On the Verge of a Battery-Powered Revolution

Nanostructured hollow carbon fibers for high-capacity battery electrode (Reprinted with permission from Nano Letters “Hollow Carbon Nanofiber-Encapsulated Sulfur Cathodes for High Specific Capacity Rechargeable Lithium Batteries,” coauthors Yuan Yang, Guangyuan Zheng, Judy J. Cha, Seung Sae Hong, and Yi Cui. ©2011 by American Chemical Society. Image by Guangyuan Zheng)

High-performance energy storage devices will be key to a sustainable future, allowing cell phones to go longer between recharging, increasing mileage for electric vehicles, and stabilizing the power output of solar and wind energy. “Advanced batteries will be a game changer for addressing global challenges of energy sustainability and environmental stewardship,” says Yuan Yang, assistant professor of materials science and engineering. “Now is a really exciting time to work in batteries and energy storage.”

The world already knows the value of the lithium ion battery, the most common energy source for consumer electronics. It’s lightweight and rechargeable. But at the same time, its cycling life and energy density are still not satisfactory for various applications, including electric vehicles. It also comes with safety concerns regarding overheating, which is a problem because lithium ion batteries contain a flammable electrolyte. One promising way to overcome these disadvantages is to develop higher-capacity materials inside the battery that can safely store more energy and then deliver a higher amount of electricity.

“Now a big focus of the battery community is developing high-capacity electrodes, such as metallic lithium negative electrodes,” says Yang. “That’s one major focus of my research.”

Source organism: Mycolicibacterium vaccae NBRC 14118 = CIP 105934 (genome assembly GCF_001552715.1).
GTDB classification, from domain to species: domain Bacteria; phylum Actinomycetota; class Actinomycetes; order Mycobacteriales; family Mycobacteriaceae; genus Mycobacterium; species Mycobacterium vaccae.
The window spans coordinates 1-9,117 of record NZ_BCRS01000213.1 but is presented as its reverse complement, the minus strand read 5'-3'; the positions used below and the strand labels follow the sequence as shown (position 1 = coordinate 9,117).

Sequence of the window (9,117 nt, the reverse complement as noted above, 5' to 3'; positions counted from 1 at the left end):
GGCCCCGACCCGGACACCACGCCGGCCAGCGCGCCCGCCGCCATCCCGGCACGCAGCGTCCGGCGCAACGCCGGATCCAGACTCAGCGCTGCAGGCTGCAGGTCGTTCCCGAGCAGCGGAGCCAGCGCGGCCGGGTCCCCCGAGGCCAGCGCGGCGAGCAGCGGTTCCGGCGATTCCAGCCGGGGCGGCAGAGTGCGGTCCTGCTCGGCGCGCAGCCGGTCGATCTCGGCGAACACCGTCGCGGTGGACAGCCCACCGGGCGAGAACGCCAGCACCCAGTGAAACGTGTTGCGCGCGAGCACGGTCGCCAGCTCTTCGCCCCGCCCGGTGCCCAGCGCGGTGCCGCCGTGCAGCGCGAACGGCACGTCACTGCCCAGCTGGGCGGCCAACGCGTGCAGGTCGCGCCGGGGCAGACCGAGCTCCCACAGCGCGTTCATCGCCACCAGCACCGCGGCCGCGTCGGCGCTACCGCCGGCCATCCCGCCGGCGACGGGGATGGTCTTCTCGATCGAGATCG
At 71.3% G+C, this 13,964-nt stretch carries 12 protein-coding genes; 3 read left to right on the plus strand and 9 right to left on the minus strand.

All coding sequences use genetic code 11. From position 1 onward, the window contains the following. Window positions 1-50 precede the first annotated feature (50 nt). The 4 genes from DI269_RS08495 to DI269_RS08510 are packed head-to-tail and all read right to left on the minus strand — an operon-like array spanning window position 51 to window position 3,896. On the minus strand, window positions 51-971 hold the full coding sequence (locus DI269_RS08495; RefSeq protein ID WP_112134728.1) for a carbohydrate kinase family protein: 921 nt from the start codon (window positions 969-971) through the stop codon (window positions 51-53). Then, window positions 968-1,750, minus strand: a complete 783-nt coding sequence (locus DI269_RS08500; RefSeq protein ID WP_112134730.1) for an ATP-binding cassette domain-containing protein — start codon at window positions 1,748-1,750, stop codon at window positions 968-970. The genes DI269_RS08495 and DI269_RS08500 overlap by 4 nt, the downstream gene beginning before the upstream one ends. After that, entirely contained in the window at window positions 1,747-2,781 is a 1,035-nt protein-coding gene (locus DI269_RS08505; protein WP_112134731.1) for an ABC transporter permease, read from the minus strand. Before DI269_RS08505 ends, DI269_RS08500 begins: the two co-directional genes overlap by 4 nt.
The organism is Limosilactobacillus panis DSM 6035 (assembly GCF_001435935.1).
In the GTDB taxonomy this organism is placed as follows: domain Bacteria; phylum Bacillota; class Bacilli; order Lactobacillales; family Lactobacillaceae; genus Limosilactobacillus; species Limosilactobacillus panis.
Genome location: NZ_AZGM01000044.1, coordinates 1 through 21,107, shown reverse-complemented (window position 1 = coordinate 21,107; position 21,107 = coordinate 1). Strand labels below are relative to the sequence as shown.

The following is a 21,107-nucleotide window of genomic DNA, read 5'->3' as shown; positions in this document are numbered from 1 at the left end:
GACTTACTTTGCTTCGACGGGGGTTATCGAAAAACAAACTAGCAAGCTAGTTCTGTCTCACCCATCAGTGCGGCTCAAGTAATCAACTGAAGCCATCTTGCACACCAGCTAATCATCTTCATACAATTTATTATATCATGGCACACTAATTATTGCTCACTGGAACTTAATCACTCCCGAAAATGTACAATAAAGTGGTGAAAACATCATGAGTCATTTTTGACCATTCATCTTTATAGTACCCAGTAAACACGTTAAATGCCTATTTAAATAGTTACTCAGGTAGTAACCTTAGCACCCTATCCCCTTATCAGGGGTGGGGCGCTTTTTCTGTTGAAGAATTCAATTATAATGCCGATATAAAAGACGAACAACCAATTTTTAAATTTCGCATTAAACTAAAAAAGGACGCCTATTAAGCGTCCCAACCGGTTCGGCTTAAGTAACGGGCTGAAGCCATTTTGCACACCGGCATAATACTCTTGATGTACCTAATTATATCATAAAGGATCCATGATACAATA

Each lithium ion battery has a positive electrode and a negative electrode. The electrodes are surrounded by an organic electrolyte that contains a solution of lithium salt. Although metallic lithium negative electrode has high capacity, it tends to form thin conductive filaments, called dendrites, during the battery charging. These dendrites reduce the life of the batteries and can cause them to catch fire. In addition, lithium is so reactive that it can consume electrolytes through side reactions.

Yuan Yang is interested in designing materials and devices to address energy and environmental challenges. (Photo by Timothy Lee Photographers)

To solve these challenges, Yang plans to observe the nanoscale processes that happen during lithium dendrite formation and develop solid electrolyte to suppress the growth of dendrites. He expects his research to advance the body of knowledge about the electrochemical reactions that happen inside the battery and to help industry design rechargeable batteries that operate at higher volumes. It could also help further understanding about how nanoscale materials interact.

“We will use some novel tools to look inside the battery—something like X-ray imaging but at a much higher resolution, such as several nanometers, which is less than 1/10,000 of a human hair,” explains Yang.

Collaboration will drive further advances in Yang’s research and be essential to enhancing energy sustainability.

“Nowadays it is hard for a single scientist to grasp all techniques necessary for investigative research, and it is also difficult for one scientist to interpret all the data,” he explains. “Collaboration is essential. It brings the expertise of different people together to tackle grand challenges of big problems, like energy sustainability.”

—by Amy Biemiller


ENERGY


On the Verge of a Battery-Powered Revolution